Ashton Carter said to be Obama’s choice for Defense Secretary


By David Lerman and Angela Greiling Keane (c) 2014, Bloomberg News.

WASHINGTON – President Barack Obama has chosen Ashton Carter, a seasoned Pentagon official, to be his fourth defense secretary, succeeding departing Secretary Chuck Hagel, according to a U.S. official.

Carter, 60, spent more than two years as the Defense Department’s No. 2 civilian leader, under former Secretary Leon Panetta and then Hagel. He also served under Obama’s first Pentagon chief, Robert Gates, as the military’s top weapons buyer.

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The official asked for anonymity because a final decision hasn’t been announced. Carter’s selection was reported earlier Tuesday by CNN. White House spokesman Eric Schultz declined to comment.

With Carter, Obama would get a Pentagon chief with expertise in budgeting and procurement at a time when spending constraints are balanced against the need to deal with the Islamic State terrorist group, a revanchist Russia and an assertive China. The choice also illustrates how one of Washington’s most powerful jobs – overseeing the world’s strongest military and a budget of more than $600 billion – has faded in the Obama era as White House officials exert more control over policy making.

Carter’s years of service in Washington make him a well-known figure on Capitol Hill, which may ease his path toward Senate confirmation.

Oklahoma Sen. James Inhofe, the ranking Republican on the Armed Services Committee, said he’s been told that Carter will be nominated and that he supported the choice.

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If Carter has any enemies “I just don’t know who they would be,” Inhofe said in an interview. “He knows this stuff and is not what I would call a ‘political’ person.”

Inhofe’s support was echoed in separate interviews with committee Republicans Roger Wicker of Mississippi and Kelly Ayotte of New Hampshire.

“I certainly appreciated his prior experience in the Pentagon and have a lot of respect for him,” Ayotte said. Wicker predicted Carter would have “widespread, bipartisan support” when his nomination comes up for a vote.

While he has a lengthy resume on defense matters, he never served in the military. Carter has a doctorate in theoretical physics from Oxford University, where he was a Rhodes Scholar. He served as chairman of the International and Global Affairs faculty at Harvard University’s John F. Kennedy School of Government, according to his defense department biography.

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Loren Thompson, an analyst at the Lexington Institute in Arlington, Virginia, said Carter has expertise in defense issues such as nuclear deterrence and purchasing practices.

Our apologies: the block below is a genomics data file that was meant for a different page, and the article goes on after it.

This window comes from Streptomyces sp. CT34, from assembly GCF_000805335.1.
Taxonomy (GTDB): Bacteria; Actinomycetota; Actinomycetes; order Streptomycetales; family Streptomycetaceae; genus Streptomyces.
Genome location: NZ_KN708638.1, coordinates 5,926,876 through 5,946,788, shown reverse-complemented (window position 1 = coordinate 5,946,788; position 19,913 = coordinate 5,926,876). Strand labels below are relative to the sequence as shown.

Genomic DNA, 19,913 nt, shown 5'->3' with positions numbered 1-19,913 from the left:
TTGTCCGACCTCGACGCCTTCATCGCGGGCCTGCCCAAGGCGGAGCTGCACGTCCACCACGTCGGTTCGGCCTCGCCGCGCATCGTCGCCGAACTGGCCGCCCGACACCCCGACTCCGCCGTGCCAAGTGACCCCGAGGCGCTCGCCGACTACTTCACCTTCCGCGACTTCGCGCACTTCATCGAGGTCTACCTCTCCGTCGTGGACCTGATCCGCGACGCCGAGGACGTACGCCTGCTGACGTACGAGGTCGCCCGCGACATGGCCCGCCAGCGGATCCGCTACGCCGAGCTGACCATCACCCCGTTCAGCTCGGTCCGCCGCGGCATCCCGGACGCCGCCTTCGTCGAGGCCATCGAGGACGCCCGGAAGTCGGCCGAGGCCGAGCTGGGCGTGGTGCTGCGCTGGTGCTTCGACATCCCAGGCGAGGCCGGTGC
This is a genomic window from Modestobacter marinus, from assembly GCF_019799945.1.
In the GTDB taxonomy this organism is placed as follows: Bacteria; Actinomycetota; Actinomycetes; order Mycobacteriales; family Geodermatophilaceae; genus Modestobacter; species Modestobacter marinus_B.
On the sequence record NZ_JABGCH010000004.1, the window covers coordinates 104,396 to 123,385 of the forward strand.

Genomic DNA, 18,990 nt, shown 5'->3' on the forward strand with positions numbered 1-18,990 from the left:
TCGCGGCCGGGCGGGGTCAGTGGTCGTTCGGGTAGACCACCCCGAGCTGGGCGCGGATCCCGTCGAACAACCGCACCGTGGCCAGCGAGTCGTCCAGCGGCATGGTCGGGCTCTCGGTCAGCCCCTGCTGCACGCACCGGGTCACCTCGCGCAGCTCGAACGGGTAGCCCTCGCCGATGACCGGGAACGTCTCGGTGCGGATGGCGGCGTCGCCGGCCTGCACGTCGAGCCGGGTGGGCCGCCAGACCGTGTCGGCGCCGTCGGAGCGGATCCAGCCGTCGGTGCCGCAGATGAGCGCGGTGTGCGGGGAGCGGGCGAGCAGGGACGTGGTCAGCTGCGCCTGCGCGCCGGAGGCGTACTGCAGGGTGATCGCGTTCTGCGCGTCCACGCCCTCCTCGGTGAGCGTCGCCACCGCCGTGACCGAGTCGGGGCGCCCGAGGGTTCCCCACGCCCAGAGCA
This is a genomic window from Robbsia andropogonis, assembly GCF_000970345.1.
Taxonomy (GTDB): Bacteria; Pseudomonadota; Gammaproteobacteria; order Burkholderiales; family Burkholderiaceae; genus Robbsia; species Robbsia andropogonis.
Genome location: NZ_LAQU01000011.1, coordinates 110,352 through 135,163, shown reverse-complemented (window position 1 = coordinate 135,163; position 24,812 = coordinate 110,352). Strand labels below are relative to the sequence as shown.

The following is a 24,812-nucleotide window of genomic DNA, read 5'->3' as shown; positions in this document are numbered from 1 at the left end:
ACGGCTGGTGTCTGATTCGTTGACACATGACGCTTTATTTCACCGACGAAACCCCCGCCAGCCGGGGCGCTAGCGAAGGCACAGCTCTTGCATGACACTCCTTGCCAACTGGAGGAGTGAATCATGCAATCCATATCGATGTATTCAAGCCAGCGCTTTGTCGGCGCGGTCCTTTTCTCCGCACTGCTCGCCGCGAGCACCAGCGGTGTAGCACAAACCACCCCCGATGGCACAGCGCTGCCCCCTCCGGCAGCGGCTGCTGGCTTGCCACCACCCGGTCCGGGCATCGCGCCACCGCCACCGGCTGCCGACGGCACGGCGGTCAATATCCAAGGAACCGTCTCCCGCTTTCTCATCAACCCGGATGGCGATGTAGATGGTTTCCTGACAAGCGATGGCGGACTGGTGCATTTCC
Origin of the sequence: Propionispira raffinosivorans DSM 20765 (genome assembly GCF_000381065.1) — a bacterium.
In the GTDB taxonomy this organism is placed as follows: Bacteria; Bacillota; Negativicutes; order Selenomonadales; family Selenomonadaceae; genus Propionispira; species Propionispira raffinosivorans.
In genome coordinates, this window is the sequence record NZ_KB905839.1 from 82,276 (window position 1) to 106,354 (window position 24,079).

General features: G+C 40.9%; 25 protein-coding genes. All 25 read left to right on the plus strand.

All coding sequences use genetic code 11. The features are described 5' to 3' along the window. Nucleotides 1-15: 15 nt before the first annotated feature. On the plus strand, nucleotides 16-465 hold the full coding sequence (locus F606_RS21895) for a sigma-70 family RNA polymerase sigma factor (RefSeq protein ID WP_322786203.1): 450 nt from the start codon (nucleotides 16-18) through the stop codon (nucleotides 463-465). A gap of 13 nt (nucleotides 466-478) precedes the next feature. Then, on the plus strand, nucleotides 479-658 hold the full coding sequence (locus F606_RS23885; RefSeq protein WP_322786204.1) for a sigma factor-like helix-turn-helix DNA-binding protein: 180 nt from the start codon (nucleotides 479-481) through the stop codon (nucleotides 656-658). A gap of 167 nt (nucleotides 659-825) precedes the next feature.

“There isn’t anyone who is more qualified to do the job, or understands the Pentagon better than Ash Carter,” Thompson said in an e-mail.

In announcing his resignation last month, after less than 21 months on the job, Hagel said he would stay until his successor is confirmed by the Senate.

His departure reflected policy disagreements over Syria and Iraq as well as a mutual disregard between the defense secretary and Obama’s White House national security team.

Carter has expressed a philosophical view toward government infighting in the past.

“Public service at senior levels in Washington is a little bit like being a Christian in the Coliseum,” Carter wrote in his autobiography. “You never know when they are going to release the lions and have you torn apart for the amusement of onlookers.”

One contender for the defense chief post, former Pentagon official Michele Flournoy, told Obama last week that she wasn’t interested in job, citing family considerations.

The lack of a clearly stated vision for addressing international threats is one reason the White House had difficulty finding a successor for Hagel, said Rep. Derek Kilmer, a Washington Democrat who sits on the House Armed Services Committee.

“The practical reality of it being a two-year contract is probably the great limiting factor, but I also think that our party has some work to do in articulating some foreign policy strategy,” Kilmer said in an interview this morning, just before reports emerged that Carter was Obama’s choice.

As assistant secretary of defense for international security policy at the end of the Cold War, Carter won praise for his efforts overseeing the Cooperative Threat Reduction Program, which oversaw the dismantling of thousands of nuclear weapons from the former Soviet Union.

More recently, Carter worked with Gates to scrap dozens of weapons programs as defense budgets were pared back, including halting the purchase of the F-22 Raptor, a stealth tactical fighter made by Lockheed Martin Corp. Carter also was credited with speeding up delivery of mine-resistant trucks known as MRAPS that were needed to protect U.S. troops in Afghanistan.

Even so, Carter may face questioning in Congress over his management of weapons procurement programs. As the Pentagon’s acquisitions chief from 2009 to 2011, he cited competition for the Navy’s new Littoral Combat Ship as a model for weapons purchases.

Since then, the program has come under scrutiny in Congress for a host of problems, including development delays and cost increases. Hagel cut the program to 32 ships from 52, saying he had “considerable reservations” about it, and he ordered a study of a new “small surface combatant.”

Among the leading critics of the Littoral Combat Ship is Arizona Sen. John McCain, the Republican who will take control of the Senate Armed Services Committee in January and will probably conduct Carter’s confirmation hearing.